[caption id="attachment_685" align="aligncenter" width="300" caption="THP client on her new farm in West Bengal"]Indian woman in the field[/caption]

Nearly all the clients I spoke with said that if they’d undergone appropriate skills development or received training on value addition for the goods and services they were selling, then their microenterprises could have generated the additional income required for them to progress out of poverty.

Witnessing Our Impact in Nairobi, Kenya

April 21, 2010

Sandra Adams is Grameen Foundation’s Vice President of External Affairs.

During the first week of April several Grameen Foundation board members, other staff and I traveled to Kiambu, Kenya—about 45 minutes outside Nairobi—to see how local organizations are making a difference in the lives of poor families. Staff at the microfinance institution Kenya Entrepreneurship Empowerment Foundation (KEEF) and some of the MFIs ambitious borrowers welcomed us and shared their triumphs and challenges in the fight against poverty in their communities.

Day Six: Old Friends and Off to the Airport

December 21, 2009

My last day in the country was the beginning of the Bangladeshi weekend – Friday.  That meant somewhat less traffic, a blessing to be sure.  I spent three hours, starting at 10am, with my former research assistant, Abdul Mannan Talukdar.  He is the first Area Manager in the history of Grameen who started as a loan officer (a position now called “center manager”).  He is immensely proud of that, as he should be.  An area manager oversees 8-10 branches, each of which are staffed by about seven staff (almost always including a university-educated branch manager) and serves several thousand clients.  He told me about his journey, culminating in that historic promotion, dating from when I last saw him, in 2006.

Day Five: Back in the Grameen Headquarters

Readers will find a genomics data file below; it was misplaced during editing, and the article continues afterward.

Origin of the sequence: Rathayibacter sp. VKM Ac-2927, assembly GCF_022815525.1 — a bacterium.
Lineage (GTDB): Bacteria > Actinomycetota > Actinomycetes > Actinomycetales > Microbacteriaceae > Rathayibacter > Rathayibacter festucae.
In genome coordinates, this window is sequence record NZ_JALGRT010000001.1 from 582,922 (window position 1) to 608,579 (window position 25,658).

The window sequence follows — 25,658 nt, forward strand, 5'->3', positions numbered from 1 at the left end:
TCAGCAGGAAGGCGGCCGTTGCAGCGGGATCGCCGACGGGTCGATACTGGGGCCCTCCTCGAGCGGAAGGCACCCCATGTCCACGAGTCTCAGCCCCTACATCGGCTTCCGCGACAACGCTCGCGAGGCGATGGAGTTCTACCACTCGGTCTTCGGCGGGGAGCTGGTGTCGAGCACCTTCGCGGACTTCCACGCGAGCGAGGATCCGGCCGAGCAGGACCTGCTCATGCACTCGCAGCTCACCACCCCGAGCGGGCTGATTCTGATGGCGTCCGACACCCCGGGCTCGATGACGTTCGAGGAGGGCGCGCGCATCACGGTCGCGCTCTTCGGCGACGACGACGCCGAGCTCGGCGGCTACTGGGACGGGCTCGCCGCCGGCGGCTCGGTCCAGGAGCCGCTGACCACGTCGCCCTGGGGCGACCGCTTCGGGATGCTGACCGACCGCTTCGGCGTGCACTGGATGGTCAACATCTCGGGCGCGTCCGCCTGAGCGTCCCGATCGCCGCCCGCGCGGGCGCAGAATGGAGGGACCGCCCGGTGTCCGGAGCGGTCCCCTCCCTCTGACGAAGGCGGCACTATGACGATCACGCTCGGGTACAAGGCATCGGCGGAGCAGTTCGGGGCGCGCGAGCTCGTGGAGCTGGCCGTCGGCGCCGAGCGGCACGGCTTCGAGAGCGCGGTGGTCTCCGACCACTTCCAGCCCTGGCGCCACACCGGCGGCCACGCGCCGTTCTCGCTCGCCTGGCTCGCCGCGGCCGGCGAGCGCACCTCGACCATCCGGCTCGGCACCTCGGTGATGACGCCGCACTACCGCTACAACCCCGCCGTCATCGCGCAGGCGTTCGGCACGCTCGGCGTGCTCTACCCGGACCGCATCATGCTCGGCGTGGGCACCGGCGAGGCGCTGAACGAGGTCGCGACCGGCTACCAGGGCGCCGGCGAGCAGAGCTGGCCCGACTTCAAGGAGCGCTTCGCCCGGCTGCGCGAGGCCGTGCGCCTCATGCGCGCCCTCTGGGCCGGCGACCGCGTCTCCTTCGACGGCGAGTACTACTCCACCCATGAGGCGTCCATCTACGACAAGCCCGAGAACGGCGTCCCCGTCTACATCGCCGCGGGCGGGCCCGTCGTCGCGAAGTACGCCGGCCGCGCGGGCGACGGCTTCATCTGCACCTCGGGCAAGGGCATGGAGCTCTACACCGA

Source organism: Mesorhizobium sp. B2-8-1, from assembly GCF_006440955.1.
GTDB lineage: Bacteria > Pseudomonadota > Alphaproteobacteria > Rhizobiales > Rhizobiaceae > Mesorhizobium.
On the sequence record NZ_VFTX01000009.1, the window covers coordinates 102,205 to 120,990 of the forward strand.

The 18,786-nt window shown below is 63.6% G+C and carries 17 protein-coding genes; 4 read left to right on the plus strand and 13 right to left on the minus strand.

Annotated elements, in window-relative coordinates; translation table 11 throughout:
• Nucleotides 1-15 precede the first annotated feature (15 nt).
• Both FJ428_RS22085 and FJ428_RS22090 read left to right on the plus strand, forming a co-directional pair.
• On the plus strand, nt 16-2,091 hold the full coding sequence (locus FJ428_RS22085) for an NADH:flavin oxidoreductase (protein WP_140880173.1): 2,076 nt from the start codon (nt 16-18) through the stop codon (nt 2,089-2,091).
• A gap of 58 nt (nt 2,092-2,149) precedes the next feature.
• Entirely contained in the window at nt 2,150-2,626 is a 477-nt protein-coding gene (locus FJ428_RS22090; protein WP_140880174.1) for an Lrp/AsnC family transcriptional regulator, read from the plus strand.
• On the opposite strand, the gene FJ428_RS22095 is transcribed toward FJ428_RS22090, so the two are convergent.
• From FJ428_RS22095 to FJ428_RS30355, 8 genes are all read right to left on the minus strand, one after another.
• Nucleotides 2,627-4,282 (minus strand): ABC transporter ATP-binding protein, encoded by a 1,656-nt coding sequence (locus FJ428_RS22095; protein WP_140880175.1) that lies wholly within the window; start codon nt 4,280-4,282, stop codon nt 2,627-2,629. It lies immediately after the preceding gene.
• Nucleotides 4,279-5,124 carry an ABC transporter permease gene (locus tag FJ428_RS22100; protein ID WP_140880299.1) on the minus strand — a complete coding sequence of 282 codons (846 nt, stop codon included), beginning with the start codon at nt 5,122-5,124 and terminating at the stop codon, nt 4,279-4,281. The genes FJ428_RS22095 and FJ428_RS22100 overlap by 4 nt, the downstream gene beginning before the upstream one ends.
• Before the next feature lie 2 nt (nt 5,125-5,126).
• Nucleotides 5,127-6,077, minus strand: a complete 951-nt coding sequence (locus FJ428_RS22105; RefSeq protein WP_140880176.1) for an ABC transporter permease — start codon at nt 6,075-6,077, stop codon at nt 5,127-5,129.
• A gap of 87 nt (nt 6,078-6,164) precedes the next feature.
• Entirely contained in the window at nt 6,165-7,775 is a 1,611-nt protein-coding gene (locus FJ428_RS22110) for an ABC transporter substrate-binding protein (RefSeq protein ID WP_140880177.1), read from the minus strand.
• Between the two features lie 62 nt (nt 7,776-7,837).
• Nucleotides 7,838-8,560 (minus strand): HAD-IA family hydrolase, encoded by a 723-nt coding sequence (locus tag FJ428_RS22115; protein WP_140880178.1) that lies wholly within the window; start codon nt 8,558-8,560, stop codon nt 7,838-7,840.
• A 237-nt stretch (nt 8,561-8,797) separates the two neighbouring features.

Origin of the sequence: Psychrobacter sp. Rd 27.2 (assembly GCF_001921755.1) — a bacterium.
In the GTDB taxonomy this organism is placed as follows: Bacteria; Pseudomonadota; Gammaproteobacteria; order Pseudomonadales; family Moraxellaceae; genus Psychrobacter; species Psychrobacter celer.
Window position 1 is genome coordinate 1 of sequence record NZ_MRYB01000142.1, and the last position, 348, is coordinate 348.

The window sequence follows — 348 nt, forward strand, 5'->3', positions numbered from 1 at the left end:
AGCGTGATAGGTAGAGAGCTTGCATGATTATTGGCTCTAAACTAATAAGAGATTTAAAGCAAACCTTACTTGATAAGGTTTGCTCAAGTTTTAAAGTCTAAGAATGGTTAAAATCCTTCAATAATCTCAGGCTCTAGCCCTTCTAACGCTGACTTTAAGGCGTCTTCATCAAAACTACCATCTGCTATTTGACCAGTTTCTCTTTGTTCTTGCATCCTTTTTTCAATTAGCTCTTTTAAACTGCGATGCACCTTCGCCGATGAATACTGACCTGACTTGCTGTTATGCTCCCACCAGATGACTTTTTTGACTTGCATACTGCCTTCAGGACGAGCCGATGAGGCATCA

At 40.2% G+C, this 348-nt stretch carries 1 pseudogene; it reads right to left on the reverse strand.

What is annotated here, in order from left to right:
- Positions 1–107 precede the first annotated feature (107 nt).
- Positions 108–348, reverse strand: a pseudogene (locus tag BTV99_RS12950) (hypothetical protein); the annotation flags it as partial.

December 21, 2009

I arrived at the Grameen Complex at 10:30am on Thursday, after having visited my old dentist (who does quality work for a fraction of the price charged back home).  Before I began my first meeting, I noticed the almost frenetic activity around me in each office I entered.  My good friend Mir Akhtar Hossain, who heads Dr. Yunus’ person staff, was so busy he could barely catch up with me – much less indulge in our traditional lunch of chicken biryani down the road in Mirpur One.  Even after thirty-three years in existence, complacency has hardly taken root in the Grameen family of companies.

Day Two: Grameen Power and Moving to the Field

December 16, 2009

[caption id="attachment_303" align="alignleft" width="200" caption="Muhammad Yunus and Royston Braganza"]Muhammad Yunus and Royston Braganza[/caption]

Royston and I spent the first few hours on Monday back in the Grameen Complex in Dhaka.  The most exciting meeting was with two retired Grameen Bank officials -- Fazley Rabbi and, briefly, Abser Kamal – both of whom now work with Grameen Shakti (Energy).  Shakti, a sister company of Grameen Bank set up by Dr. Yunus in the early 1990s and that had been led until recently by Dipal Barua, has become a world leader in bringing renewable energy to rural households.  We heard how they had passed 300,000 solar home systems installed, and how they do it profitably and at a rate of 13,000 per month at present.  (The second most successful program of this kind has reached just over 100,000 installations.)